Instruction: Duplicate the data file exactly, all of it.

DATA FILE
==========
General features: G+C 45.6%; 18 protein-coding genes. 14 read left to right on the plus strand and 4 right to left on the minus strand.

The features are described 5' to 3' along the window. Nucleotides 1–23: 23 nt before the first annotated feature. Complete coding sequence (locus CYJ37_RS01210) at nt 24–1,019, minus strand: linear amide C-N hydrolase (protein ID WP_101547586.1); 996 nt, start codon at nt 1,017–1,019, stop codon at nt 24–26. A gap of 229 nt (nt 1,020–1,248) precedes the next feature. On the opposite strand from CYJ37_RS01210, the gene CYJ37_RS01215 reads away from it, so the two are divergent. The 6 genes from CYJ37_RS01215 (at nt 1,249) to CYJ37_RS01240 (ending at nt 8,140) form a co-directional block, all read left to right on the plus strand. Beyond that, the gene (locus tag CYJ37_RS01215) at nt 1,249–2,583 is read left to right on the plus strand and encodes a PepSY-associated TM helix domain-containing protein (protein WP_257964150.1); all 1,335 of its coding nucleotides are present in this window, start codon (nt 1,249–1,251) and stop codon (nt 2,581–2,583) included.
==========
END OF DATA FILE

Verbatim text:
General features: G+C 45.6%; 18 protein-coding genes. 14 read left to right on the plus strand and 4 right to left on the minus strand.

The features are described 5' to 3' along the window. Nucleotides 1–23: 23 nt before the first annotated feature. Complete coding sequence (locus CYJ37_RS01210) at nt 24–1,019, minus strand: linear amide C-N hydrolase (protein ID WP_101547586.1); 996 nt, start codon at nt 1,017–1,019, stop codon at nt 24–26. A gap of 229 nt (nt 1,020–1,248) precedes the next feature. On the opposite strand from CYJ37_RS01210, the gene CYJ37_RS01215 reads away from it, so the two are divergent. The 6 genes from CYJ37_RS01215 (at nt 1,249) to CYJ37_RS01240 (ending at nt 8,140) form a co-directional block, all read left to right on the plus strand. Beyond that, the gene (locus tag CYJ37_RS01215) at nt 1,249–2,583 is read left to right on the plus strand and encodes a PepSY-associated TM helix domain-containing protein (protein WP_257964150.1); all 1,335 of its coding nucleotides are present in this window, start codon (nt 1,249–1,251) and stop codon (nt 2,581–2,583) included.